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Facebook will study whether its algorithms are racially biased

Facebook will study whether its algorithms are racially biased


The new equity teams will study the company’s AI efforts

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Illustration by James Bareham / The Verge

Facebook is forming new internal teams dedicated to studying its main social network and Instagram for racial bias, in particular for whether its algorithms trained using artificial intelligence adversely affect Black, Hispanic, and other underrepresented groups. The team will be “tasked with ensuring fairness and equitable product development are present in everything we do,” a Facebook spokesperson tells The Verge. “We will continue to work closely with Facebook’s Responsible AI team to ensure we are looking at potential biases across our respective platforms.”

The new equity team — as it’s called within Instagram (a similar team is being formed to study Facebook’s main app and website) — marks a departure for the company, which has historically resisted efforts within the company to study effects of racial bias. The news of Facebook’s new research teams was first reported on Tuesday by The Wall Street Journal.

“The racial justice movement is a moment of real significance for our company. Any bias in our systems and policies runs counter to providing a platform for everyone to express themselves,” Vishal Shah, the vice president of product for Instagram, said in a statement given to The Verge. While we’re always working to create a more equitable experience, we are setting up additional efforts to continue this progress — from establishing the Instagram Equity Team to Facebook’s Inclusive Product Council.”

“The racial justice movement is a moment of real significance for our company.”

The company’s decisions today arrive as protests against racism and policy brutality continue daily in American cities following George Floyd’s death in late May. Facebook is also enduring the final stages of a month-long advertising boycott under the #StopHateForProfit movement organized by the Anti-Defamation League, Color of Change, the NAACP, and other civil rights groups. The boycott has included large spenders like Coca-Cola, Disney, McDonald’s, Starbucks, and Walmart, among dozens of others, although CEO Mark Zuckerberg was called “disappointing” and accused of offering shallow excuses when meeting with boycott organizers earlier this month.

Last month, Instagram CEO Adam Mosseri pledged to overhaul how the company tries to solve problems that Black and other underrepresented groups face on the platform. “It starts with accounting for the experiences and challenges that underrepresented groups, such as our Black community, face when they use Instagram,” Mosseri wrote. “We’ve done a lot of work to better understand the impact our platform has on different groups, and that’s helped us get to where we are today. But I think there’s more to do across some key areas, which fit into our broader company commitments.” Mosseri specifically called out harassment, account verification, distribution, and algorithmic bias as areas he thinks Instagram needs to improve on to better serve Black users.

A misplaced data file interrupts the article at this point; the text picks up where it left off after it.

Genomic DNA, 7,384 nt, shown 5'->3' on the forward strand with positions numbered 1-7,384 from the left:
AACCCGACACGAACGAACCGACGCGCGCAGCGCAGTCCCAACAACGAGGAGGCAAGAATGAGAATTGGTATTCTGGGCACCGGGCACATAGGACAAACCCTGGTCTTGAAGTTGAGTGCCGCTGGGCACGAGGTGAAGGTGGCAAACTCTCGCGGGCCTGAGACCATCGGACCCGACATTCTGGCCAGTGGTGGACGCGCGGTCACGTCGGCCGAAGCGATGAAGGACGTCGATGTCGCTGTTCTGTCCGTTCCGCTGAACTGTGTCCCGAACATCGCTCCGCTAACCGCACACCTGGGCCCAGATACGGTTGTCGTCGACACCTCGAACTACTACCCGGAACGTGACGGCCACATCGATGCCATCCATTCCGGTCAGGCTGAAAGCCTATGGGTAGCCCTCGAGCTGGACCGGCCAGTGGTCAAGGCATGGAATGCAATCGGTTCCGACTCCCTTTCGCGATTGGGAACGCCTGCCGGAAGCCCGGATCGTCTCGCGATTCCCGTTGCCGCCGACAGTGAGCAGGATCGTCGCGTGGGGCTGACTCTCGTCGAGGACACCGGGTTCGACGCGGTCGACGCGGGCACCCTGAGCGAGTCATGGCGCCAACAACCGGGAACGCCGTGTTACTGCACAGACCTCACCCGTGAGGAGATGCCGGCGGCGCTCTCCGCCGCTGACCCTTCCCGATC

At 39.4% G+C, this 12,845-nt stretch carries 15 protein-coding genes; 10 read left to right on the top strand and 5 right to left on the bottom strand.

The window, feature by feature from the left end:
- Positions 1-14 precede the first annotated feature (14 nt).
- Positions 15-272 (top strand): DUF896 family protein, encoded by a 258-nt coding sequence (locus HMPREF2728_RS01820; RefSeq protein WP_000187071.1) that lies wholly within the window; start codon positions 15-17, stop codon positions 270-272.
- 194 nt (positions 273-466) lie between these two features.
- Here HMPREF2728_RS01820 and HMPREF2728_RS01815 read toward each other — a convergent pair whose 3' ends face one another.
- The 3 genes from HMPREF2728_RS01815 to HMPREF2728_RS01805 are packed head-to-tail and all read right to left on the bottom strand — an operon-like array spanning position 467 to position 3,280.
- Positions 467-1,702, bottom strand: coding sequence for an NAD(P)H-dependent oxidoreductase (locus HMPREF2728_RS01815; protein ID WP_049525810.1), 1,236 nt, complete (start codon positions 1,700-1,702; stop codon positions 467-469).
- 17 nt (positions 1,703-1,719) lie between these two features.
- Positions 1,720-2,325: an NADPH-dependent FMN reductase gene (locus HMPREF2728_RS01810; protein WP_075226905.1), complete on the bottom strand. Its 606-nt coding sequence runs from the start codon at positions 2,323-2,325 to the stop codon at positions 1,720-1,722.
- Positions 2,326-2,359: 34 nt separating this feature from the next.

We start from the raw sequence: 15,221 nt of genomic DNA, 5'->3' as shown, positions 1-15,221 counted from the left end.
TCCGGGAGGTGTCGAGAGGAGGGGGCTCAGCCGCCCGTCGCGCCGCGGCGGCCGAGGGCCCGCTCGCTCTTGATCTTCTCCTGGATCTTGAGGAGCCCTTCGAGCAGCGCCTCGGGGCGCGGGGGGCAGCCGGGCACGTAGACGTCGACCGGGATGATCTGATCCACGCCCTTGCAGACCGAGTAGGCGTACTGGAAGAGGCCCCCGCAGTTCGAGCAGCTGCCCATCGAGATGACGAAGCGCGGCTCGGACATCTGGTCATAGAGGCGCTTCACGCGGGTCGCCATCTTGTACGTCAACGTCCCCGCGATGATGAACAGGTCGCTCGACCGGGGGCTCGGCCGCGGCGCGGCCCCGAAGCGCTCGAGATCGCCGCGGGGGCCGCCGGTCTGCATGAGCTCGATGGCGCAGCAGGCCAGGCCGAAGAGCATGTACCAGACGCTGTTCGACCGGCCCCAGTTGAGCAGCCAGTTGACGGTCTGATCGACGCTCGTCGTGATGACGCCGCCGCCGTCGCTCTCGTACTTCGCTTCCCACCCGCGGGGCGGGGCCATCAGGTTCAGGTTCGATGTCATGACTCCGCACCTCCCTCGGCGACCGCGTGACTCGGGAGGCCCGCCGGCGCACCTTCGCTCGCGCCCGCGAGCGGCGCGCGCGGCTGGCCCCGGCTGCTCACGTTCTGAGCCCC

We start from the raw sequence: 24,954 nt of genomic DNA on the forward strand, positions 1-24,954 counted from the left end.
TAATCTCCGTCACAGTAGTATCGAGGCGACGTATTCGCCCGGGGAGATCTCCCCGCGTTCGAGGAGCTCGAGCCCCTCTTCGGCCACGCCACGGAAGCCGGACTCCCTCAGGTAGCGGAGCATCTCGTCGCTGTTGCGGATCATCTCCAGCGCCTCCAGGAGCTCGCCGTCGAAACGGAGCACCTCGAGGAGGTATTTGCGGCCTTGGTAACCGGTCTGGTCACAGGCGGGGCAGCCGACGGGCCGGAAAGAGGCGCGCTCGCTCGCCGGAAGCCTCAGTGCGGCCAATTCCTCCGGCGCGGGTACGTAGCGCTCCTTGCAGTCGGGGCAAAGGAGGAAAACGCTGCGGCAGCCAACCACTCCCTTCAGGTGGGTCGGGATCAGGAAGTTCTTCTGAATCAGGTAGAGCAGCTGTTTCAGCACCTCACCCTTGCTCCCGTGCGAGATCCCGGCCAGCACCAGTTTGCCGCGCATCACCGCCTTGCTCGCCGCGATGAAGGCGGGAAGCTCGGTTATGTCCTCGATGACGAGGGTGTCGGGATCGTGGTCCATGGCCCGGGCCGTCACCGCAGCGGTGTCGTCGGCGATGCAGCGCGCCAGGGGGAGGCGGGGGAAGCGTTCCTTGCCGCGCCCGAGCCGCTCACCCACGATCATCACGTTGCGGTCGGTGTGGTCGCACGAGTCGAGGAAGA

Facebook has a rocky history with racial bias. The company was found to have been allowing advertisers to exclude certain minority groups when advertising within federally regulated markets like housing and jobs. Facebook often sidestepped the concerns using technicalities, such as classifying users not by race but by so-called “ethnic” or “multicultural” affinities, or self-selecting identity groups consistent with what a majority of Black, Hispanic, or other minorities might statistically like on the platform. Only after rigorous coverage from media outlets, most prominently ProPublica, did Facebook eventually disable ad targeting options for housing, job, and credit ads as part of a legal settlement with civil rights groups.

The company is also comprised of less than 4 percent Black employees, and last year company officials barred employees from studying the racial effects of its platform without approval from the most senior leaders, according to the WSJ. As a result, Facebook software that automates moderation like account suspensions on Instagram has been found to disproportionately affect users the platform suspects are Black, the WSJ reports.

Facebook has pledged to donate $200 million to support black-owned businesses in the wake of Black Lives Matter protests around the country. The company also said last month it plans to boost the percentage of Black and other underrepresented minorities composing ts leadership team by 30 percent over the next five years, as well as trying to double the number of Black and Hispanic employees by 2023.

An 89-page civil rights audit conducted bylaw firm Relman Colfax over the course of two years and released on July 8th called for Facebook to study and eliminate racial bias in its AI-trained software and systems, although those conducting the audit were not permitted to study internal company research and AI models.